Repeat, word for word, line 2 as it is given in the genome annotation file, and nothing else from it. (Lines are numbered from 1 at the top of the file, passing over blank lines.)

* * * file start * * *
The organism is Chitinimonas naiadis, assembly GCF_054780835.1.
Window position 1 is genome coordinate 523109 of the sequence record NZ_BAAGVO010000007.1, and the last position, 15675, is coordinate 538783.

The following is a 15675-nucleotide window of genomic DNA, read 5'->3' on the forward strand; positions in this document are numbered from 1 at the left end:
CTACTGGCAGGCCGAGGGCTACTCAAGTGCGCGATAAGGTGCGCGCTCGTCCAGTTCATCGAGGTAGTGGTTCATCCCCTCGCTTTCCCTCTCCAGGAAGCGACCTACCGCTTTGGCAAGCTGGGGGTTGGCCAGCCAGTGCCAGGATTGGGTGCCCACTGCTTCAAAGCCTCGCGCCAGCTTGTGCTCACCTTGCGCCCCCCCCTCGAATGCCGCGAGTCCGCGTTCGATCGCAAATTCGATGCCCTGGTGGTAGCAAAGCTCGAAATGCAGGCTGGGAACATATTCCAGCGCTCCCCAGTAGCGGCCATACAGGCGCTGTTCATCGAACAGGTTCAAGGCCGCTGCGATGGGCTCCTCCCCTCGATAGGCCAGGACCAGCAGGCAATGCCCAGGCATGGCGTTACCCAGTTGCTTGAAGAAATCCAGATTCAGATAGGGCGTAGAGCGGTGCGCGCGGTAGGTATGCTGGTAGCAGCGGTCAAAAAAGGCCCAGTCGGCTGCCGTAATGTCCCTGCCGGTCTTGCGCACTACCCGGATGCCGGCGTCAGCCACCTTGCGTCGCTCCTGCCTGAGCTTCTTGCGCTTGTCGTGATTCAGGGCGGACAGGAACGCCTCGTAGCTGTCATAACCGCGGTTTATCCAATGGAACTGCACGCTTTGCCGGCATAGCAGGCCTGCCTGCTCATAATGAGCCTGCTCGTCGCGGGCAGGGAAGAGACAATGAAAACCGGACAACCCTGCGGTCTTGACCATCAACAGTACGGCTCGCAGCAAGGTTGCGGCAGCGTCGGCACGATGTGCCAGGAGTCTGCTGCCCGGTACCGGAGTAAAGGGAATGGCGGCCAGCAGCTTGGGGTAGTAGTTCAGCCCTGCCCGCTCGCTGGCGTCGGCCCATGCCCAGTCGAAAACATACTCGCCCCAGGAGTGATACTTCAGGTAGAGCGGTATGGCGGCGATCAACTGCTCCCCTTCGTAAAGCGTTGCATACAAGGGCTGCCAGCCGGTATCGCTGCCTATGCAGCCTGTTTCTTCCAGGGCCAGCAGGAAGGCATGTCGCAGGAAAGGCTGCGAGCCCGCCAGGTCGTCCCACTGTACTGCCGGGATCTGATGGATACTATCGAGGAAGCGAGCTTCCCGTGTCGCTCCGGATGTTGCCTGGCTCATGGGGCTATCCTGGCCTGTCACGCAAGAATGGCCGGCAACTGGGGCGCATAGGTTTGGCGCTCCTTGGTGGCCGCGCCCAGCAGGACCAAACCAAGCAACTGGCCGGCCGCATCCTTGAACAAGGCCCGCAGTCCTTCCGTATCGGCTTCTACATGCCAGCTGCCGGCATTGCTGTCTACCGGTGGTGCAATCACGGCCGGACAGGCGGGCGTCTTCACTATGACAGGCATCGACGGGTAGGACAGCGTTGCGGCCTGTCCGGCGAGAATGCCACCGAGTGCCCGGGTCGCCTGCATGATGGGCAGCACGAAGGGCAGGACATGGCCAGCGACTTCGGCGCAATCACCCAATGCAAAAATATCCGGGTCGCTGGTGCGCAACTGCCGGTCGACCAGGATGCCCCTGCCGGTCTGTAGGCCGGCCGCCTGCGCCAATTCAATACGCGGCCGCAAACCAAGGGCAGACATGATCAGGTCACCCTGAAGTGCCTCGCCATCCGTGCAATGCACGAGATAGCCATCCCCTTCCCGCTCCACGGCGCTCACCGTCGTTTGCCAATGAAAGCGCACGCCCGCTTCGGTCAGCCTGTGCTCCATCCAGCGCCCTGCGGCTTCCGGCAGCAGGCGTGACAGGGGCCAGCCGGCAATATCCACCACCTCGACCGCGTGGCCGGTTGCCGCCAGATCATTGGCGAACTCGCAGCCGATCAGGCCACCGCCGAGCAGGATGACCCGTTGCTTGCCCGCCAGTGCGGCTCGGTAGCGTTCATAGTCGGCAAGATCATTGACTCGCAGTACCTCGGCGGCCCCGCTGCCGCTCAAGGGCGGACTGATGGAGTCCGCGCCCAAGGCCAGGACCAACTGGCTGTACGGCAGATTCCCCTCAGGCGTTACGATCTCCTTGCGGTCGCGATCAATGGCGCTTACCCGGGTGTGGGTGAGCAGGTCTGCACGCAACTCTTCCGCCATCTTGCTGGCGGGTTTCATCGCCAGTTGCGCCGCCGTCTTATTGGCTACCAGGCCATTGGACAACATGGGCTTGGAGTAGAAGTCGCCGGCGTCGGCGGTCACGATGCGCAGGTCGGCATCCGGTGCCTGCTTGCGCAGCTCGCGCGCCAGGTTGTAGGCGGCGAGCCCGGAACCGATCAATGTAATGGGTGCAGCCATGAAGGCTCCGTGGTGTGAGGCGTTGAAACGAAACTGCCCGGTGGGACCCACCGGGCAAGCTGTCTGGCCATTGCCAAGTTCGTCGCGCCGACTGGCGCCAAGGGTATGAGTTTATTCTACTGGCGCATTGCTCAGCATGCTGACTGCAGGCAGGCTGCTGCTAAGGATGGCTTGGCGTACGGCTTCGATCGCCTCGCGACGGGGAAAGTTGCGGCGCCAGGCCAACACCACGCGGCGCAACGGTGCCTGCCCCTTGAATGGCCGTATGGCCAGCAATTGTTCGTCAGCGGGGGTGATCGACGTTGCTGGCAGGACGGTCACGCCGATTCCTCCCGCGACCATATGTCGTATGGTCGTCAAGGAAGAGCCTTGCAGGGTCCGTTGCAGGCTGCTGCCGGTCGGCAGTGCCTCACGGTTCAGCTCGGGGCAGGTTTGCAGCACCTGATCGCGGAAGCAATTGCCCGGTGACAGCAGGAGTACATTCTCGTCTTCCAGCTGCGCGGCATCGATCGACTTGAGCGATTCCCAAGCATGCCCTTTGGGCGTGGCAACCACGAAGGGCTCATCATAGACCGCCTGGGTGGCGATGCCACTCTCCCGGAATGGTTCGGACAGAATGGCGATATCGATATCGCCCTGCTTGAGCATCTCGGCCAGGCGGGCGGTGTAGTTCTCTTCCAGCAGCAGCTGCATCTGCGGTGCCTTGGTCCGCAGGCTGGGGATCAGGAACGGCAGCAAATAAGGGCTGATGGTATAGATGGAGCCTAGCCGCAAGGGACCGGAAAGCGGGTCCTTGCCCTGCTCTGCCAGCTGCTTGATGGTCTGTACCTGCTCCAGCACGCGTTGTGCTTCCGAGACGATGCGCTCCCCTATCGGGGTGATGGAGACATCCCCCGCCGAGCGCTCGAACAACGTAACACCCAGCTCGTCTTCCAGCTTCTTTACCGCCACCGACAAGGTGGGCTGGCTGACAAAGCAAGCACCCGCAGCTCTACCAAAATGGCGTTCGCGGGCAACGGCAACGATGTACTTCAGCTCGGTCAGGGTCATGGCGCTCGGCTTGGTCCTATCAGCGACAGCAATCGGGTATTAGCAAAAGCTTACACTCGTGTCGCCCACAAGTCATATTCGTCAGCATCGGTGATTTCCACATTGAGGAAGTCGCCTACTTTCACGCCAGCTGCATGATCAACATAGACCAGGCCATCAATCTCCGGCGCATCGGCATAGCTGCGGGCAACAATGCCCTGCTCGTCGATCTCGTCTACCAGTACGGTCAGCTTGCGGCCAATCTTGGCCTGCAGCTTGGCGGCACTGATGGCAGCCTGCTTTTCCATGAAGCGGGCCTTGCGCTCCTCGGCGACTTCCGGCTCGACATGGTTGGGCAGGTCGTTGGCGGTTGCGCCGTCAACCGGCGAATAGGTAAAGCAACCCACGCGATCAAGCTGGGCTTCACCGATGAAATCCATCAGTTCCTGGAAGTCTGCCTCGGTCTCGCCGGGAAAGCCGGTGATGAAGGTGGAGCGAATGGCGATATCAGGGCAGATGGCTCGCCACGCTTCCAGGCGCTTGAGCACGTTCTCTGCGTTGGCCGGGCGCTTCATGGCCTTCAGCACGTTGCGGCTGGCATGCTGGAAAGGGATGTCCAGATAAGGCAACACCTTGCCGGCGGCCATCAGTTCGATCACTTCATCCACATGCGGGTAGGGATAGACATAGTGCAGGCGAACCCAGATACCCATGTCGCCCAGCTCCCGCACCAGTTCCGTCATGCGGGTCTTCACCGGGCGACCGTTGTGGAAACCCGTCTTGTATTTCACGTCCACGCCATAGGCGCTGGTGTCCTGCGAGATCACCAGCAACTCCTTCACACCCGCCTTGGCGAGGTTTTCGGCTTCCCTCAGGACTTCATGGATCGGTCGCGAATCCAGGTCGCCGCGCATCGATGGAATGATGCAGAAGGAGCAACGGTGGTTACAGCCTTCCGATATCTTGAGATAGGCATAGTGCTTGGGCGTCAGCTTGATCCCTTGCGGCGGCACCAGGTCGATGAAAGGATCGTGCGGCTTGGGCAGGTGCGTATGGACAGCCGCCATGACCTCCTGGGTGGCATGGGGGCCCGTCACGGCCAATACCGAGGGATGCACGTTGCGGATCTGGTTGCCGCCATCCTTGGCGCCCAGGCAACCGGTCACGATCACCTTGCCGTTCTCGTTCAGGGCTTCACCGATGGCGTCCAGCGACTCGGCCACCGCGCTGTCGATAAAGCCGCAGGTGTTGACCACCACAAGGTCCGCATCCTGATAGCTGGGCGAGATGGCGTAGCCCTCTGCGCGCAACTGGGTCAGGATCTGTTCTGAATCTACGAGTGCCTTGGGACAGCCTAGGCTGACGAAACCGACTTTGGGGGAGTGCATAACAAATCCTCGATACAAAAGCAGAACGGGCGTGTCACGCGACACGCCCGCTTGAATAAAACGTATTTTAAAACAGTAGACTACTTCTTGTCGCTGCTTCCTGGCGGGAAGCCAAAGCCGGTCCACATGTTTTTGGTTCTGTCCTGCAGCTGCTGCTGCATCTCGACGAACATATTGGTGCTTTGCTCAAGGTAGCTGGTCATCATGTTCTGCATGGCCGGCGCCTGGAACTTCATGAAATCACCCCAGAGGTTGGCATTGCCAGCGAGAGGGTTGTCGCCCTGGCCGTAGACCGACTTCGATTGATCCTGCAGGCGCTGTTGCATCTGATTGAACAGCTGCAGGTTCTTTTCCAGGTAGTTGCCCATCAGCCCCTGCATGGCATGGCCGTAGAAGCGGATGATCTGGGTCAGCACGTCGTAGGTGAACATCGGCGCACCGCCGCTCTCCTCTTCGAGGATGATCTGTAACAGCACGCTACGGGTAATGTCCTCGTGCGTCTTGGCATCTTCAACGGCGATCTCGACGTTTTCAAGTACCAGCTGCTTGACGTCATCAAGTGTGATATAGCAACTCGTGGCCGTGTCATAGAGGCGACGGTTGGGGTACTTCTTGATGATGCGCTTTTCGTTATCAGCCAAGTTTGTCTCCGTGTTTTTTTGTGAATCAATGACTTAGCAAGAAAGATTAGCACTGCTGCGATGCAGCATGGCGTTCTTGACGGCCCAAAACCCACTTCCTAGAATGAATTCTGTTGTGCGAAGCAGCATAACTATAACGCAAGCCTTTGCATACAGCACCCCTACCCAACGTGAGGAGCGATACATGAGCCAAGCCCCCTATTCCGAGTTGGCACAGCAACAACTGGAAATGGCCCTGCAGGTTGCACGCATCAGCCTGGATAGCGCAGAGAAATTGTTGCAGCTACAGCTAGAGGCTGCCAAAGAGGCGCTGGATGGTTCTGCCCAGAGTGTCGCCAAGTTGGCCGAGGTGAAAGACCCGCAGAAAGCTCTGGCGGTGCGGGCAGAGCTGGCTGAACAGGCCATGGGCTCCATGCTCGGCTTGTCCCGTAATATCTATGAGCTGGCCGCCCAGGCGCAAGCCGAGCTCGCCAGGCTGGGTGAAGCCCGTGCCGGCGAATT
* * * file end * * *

Window position 1 is genome coordinate 523109 of the sequence record NZ_BAAGVO010000007.1, and the last position, 15675, is coordinate 538783.